Documenting the American South Logo
Collections >> The Church in the Southern Black Community >> Document Menu >> Summary

Levi Jenkins Coppin, 1848-1923
Unwritten History
Philadelphia, Pa.: A. M. E. Book Concern, c1919.


Unwritten History is the autobiography of Levi Jenkins Coppin, a preacher and bishop in the African Methodist Episcopal (A.M.E.) Church. Coppin relates the story of his life, starting with his boyhood in Maryland in the period just prior to the Civil War. His mother, a free black, taught him to read and write, despite the fact that it was illegal at the time. His step-grandfather, a powerful preacher, served as an inspiration to him, and Coppin discovered early in life that he had a calling to the ministry.

From 1877 to 1900 he preached at several A. M. E. churches in Maryland, Delaware, and Philadelphia. For eight years he was the editor of the A. M. E. Church Review. He was elected to the Bishopric in 1900 and shortly thereafter embarked on a mission to South Africa. Upon his return he took on the role of bishop in South Carolina and Alabama. Coppin also recalls the more personal events in his life: the tragic death of his first wife and son; the loss of his second wife, Fanny Jackson Coppin; and the happiness he found with his third wife, the physician Melissa E. Thompson.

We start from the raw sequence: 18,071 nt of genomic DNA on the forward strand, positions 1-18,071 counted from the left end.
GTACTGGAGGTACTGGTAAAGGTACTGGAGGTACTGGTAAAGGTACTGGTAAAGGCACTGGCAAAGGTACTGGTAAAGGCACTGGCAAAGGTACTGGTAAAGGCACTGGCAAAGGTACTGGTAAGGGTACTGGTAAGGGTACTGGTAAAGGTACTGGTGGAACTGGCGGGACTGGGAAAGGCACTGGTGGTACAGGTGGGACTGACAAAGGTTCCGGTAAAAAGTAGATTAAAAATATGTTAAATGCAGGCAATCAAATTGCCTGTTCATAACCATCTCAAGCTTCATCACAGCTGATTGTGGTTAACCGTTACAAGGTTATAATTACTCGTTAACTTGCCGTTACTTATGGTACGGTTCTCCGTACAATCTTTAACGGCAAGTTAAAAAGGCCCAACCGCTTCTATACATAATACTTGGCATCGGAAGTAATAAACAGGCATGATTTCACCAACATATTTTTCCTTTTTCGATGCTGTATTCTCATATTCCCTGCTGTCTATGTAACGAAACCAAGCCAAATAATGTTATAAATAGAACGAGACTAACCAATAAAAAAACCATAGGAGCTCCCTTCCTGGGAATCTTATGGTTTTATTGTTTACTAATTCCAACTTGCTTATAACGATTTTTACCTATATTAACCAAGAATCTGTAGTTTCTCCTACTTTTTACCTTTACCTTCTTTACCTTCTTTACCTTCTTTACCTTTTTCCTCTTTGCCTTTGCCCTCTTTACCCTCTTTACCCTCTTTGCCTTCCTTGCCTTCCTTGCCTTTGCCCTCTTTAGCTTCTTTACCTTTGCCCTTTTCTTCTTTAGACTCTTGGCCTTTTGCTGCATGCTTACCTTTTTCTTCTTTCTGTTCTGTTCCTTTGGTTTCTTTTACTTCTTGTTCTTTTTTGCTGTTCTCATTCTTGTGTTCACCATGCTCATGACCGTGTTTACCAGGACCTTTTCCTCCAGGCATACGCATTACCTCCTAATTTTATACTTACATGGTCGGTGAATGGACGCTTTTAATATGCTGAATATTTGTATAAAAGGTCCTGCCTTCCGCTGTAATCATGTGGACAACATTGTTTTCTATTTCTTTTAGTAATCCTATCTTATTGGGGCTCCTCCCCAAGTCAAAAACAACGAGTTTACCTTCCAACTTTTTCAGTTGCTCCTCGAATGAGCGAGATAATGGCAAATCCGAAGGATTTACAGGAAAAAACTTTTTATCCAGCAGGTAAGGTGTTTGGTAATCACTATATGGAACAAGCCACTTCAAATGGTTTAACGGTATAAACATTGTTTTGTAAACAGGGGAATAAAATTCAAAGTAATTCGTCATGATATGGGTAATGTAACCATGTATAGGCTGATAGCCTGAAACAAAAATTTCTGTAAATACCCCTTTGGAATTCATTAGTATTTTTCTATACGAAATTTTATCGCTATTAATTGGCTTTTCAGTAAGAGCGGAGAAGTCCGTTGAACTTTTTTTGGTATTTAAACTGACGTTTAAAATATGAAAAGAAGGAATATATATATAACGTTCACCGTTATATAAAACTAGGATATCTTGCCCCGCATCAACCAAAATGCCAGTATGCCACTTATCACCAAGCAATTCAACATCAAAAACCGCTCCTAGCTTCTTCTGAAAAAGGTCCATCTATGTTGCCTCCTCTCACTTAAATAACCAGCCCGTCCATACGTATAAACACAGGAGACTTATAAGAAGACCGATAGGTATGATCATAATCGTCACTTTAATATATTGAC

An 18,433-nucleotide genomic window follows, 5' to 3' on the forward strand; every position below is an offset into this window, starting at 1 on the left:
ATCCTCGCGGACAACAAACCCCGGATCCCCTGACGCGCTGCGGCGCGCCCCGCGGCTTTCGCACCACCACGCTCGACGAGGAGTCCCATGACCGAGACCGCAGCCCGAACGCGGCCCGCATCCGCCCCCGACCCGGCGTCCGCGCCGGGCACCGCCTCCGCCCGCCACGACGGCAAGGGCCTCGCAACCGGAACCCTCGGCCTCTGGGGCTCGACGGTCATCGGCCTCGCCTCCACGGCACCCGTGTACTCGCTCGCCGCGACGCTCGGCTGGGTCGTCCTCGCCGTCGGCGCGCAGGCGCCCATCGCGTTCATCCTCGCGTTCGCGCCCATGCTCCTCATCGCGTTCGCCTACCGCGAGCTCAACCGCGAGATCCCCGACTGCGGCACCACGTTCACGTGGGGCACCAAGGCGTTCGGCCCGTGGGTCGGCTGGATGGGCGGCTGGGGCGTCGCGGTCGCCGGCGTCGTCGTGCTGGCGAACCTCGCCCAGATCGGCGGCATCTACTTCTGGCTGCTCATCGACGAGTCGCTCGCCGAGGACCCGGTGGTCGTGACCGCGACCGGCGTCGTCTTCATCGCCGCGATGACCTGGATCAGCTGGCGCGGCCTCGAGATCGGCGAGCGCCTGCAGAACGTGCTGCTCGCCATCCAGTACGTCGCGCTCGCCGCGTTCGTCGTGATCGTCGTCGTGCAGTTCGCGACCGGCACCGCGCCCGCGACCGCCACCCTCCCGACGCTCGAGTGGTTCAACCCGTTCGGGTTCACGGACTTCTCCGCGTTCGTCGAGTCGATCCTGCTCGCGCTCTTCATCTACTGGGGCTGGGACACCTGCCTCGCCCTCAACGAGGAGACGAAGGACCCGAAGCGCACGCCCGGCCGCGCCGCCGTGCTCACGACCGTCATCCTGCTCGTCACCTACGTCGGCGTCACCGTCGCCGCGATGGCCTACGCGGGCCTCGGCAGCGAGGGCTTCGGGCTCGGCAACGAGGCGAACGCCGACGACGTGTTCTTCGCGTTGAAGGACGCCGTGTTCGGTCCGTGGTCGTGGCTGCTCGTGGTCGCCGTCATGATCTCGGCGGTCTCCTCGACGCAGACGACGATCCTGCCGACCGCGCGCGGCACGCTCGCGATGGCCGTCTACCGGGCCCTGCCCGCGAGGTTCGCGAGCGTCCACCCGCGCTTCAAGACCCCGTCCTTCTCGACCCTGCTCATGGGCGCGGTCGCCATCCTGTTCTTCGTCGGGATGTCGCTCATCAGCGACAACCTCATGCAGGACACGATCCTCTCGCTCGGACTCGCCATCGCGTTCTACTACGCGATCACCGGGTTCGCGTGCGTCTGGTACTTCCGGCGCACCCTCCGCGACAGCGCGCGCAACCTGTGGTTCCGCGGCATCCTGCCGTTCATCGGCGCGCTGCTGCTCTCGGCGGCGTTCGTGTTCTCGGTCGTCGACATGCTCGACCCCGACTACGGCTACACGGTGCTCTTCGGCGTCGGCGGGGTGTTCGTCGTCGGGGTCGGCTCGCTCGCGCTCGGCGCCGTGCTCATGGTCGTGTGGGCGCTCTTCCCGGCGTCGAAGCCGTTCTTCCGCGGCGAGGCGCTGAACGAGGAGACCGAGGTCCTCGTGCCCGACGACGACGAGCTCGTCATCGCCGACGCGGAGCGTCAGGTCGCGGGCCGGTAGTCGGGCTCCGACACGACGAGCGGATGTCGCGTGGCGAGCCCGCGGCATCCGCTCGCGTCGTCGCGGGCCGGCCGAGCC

Interspersed throughout Coppin's narrative are his observations on a variety of subjects. He looks back upon the Civil War and Emancipation, and argues that the institution of slavery was morally detrimental to both slaves and masters; he points out the favorable effects of education upon his race; and he describes the morality and customs of the peoples of South Africa. Coppin's primary interest, however, is the growth and welfare of the A. M. E. Church.

Courtney Vien

Document menu